Turning now to FIG. 2, a rectangular cavity 13 is preferentially etched in the underside of the silicon base 1, resulting in a rectangular flexible diaphragm 14. The diaphragm 14 can be made extremely thin, on the order of 0.012 to 0.025 mm., due to the excellent strength and elasticity of silicon. The illustrated diaphragm area has a length of approximately 3 mm. and a width of 0.75 mm. A rectangle ratio of approximately 3:1 is preferred to provide the desired electrical sensitivity of the bridge 3. As shown in FIGS. 1 and 2, the piezoresistive bridge 3 is located in the center of the the upper surface 15 of the rectangular diaphragm 14. Alternatively, the piezoresistive bridge 3 could be located at other areas on the upper surface of the diaphragm. As is known in the art, the geometric arrangement and placement of the resistor legs 4-7 on the upper surface 15 of the diaphragm 14, the shape of the diaphragm, and the molecular orientation of the crystal base 1 are factors which determine whether a particular resistor leg will be placed under tension or compression when the diaphragms flex. This provides the desired electrical characteristics of the bridge. For example, the pair of resistor legs 4 and 5 of the bridge 3 are disposed on the surface in like geometric orientation. Resistor legs 6 and 7 are disposed in like geometric orientation to each other, but are opposed geometrically to resistor legs 4 and 5. As the diaphragm flexes, one pair of resistor legs will increase in resistance, while the opposing pair will decrease in resistance. As is known in the art, such an arrangement provides increased sensitivity in the bridge circuit.
A generally rectangular, single crystal, silicon, cup-shaped cover 16, formed by the chemical techniques noted above, is center-mounted over the upper surface of the diaphragm area, providing a chamber 17 when it is bonded to the silicon base member 1 by a laminate seal 18 (shown greatly expanded). The illustrated cover 16 has a length of 3 mm. and a width of 1.25 mm., with an edge depth of 0.125 mm. The length and width of the chamber 17 defined by the cover 16 is approximately equal to the length and width of the diaphragm 14. The depth of the chamber can be 0.1 to 0.05 mm., leaving a chamber ceiling depth of 0.025 to 0.075 mm.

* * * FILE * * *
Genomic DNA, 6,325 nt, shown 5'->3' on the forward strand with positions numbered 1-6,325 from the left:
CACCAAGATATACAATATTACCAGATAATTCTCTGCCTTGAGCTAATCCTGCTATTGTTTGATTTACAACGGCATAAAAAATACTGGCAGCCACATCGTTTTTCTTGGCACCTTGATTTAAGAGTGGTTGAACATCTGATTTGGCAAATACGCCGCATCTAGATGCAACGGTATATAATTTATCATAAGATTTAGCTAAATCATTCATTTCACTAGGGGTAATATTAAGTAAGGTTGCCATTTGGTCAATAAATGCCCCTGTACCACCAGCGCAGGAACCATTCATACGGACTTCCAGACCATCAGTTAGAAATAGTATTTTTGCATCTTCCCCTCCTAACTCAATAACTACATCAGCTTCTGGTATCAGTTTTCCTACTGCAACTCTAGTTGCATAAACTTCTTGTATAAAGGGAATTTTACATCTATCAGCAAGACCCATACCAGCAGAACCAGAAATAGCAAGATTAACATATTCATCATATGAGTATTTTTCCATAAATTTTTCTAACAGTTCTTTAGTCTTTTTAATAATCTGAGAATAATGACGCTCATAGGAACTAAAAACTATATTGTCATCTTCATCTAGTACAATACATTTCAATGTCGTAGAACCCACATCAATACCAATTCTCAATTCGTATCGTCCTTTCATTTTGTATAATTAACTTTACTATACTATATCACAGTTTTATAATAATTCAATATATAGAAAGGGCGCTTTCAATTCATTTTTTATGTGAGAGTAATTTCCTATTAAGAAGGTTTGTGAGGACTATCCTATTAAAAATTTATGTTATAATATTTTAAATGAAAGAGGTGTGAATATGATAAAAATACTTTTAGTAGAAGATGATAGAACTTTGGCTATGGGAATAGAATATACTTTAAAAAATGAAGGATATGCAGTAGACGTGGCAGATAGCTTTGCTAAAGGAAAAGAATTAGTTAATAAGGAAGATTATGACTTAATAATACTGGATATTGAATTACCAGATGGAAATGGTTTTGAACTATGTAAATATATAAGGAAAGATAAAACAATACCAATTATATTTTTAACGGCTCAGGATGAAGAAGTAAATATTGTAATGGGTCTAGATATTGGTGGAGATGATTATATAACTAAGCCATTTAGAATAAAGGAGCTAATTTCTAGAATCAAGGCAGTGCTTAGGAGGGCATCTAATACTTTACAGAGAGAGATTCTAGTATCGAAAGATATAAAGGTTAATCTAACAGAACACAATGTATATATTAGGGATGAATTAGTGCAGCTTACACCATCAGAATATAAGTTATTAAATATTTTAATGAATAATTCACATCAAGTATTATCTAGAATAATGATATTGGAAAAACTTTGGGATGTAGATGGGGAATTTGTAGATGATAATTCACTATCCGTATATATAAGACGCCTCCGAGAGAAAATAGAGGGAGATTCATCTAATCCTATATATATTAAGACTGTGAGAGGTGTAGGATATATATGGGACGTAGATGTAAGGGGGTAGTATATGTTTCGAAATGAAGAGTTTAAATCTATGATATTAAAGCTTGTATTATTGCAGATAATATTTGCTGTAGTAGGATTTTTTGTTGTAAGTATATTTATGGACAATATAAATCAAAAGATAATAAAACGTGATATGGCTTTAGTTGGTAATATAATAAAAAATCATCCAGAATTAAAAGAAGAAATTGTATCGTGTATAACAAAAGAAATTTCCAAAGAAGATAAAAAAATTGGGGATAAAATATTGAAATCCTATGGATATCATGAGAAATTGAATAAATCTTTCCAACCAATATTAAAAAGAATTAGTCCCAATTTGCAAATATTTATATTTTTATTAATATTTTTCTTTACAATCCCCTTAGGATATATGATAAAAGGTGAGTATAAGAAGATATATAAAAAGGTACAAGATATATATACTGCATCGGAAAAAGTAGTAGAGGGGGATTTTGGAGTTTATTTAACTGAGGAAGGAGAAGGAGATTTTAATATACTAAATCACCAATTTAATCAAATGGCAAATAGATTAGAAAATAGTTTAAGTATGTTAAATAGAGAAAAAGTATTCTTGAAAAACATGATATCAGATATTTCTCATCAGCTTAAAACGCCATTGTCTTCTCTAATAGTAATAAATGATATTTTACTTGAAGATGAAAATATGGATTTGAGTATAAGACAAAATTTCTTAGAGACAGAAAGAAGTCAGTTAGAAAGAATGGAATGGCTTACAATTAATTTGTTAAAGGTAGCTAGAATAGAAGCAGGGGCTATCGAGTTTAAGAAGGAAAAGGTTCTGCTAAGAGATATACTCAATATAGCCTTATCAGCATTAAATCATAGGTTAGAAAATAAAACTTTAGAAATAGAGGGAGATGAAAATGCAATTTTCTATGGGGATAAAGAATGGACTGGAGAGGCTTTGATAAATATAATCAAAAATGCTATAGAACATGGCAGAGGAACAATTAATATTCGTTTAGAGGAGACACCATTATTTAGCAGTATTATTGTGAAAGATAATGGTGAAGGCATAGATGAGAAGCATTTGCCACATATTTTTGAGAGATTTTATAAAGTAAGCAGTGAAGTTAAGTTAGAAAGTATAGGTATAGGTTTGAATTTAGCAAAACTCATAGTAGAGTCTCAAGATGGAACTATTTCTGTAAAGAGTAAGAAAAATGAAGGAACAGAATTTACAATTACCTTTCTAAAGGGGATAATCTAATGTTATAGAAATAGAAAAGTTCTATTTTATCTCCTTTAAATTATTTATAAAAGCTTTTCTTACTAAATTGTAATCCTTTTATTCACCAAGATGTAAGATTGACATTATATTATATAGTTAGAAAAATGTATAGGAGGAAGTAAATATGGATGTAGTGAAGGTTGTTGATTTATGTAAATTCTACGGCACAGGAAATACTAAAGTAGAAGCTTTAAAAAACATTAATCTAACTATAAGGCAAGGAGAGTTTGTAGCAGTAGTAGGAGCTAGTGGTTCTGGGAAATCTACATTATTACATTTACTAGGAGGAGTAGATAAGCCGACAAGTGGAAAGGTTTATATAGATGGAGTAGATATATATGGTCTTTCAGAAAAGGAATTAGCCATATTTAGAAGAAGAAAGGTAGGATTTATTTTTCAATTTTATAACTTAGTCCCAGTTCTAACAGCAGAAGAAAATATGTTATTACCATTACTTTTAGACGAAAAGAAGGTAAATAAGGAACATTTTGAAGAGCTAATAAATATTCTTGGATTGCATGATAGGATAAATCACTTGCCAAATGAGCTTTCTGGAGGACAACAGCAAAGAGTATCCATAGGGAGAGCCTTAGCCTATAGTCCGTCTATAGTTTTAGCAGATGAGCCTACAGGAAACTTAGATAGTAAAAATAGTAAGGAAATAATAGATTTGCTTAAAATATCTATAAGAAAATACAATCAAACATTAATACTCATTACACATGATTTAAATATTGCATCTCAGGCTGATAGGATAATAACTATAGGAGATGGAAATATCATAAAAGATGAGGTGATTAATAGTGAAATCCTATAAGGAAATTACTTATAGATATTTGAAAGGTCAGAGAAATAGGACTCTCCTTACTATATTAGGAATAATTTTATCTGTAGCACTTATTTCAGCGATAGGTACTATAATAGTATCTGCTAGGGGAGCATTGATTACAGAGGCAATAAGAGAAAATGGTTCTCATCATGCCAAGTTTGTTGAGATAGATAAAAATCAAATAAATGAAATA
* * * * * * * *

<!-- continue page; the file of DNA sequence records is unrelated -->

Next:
The silicon base 1 and cover 16 are hermetically sealed together in a vacuum by the laminate seal 18. The fluidtight chamber 17, preferably a vacuum or partial vacuum, acts as a constant pressure reference, thus enabling pressure measurement in terms of absolute pressure as opposed to atmospheric pressure. The deformation of the diaphragm 14 will change if there is a fluctuation of the pressure differential between the sealed pressure reference chamber 17 and fluid external to the pressure transducer and in contact with the outer surface 19 of the diaphragm 14.
FIG. 3 shows the laminate seal greatly enlarged. Continuous metalized strips of chrome-gold laminate 20 are deposited, using the method previously described, on a cup lip surface 21 of the rectangular cover 16 and in a corresponding rectangular configuration on an upper surface 22 of the SiO2 layer 11 of the base 1 circumscribing the piezoresistive bridge 3 and crossing the conductor paths 2. The metalized strips 20 on both the base 1 and the cover 16 are then plated with layers of gold 23.